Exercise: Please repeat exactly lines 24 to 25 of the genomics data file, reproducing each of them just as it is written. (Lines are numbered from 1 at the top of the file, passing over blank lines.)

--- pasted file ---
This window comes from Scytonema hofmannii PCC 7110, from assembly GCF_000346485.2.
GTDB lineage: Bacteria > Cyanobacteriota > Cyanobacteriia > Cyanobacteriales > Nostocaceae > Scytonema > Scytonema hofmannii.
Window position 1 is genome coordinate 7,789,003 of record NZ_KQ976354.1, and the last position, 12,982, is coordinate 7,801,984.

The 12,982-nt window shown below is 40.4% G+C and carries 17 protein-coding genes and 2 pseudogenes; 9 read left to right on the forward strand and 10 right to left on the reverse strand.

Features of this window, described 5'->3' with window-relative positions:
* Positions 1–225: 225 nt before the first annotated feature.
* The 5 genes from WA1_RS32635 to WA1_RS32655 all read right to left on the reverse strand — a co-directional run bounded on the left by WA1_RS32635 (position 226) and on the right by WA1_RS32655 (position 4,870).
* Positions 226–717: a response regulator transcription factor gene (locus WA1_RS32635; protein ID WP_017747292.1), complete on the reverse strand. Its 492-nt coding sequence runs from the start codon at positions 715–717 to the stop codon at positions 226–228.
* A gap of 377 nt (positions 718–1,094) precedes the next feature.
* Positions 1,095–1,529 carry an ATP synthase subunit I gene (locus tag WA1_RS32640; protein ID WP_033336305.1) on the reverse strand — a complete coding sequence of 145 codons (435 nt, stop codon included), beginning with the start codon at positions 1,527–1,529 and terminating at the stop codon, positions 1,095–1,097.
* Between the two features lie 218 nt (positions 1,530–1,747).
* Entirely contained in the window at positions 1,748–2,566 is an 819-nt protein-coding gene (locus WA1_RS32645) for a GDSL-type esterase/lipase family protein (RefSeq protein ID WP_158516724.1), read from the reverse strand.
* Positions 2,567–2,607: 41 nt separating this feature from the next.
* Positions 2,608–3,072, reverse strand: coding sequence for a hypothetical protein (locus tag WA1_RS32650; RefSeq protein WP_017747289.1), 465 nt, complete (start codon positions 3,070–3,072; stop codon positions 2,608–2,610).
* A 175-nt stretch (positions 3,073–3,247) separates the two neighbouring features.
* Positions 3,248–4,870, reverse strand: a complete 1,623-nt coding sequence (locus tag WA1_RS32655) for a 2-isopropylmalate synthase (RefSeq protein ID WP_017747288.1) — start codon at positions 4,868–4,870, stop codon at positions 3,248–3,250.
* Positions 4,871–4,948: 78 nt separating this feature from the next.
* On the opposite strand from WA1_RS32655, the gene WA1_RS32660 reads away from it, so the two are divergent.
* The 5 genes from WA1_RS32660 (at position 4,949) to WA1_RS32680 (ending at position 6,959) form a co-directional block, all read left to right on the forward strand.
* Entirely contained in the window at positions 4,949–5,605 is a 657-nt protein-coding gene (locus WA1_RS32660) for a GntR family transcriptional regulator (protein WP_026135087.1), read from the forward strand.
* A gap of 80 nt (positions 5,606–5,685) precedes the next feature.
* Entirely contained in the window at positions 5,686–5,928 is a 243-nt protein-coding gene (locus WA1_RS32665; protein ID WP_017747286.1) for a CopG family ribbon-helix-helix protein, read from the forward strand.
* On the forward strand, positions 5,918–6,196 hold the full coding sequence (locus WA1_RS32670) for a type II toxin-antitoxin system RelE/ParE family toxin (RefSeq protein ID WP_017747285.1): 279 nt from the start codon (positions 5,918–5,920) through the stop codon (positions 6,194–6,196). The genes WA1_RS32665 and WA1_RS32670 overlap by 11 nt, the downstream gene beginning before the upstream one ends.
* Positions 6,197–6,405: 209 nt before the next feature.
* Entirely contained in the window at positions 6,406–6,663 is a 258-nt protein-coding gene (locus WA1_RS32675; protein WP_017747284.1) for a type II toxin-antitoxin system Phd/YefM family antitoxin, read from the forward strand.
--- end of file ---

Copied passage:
* Positions 6,197–6,405: 209 nt before the next feature.
* Entirely contained in the window at positions 6,406–6,663 is a 258-nt protein-coding gene (locus WA1_RS32675; protein WP_017747284.1) for a type II toxin-antitoxin system Phd/YefM family antitoxin, read from the forward strand.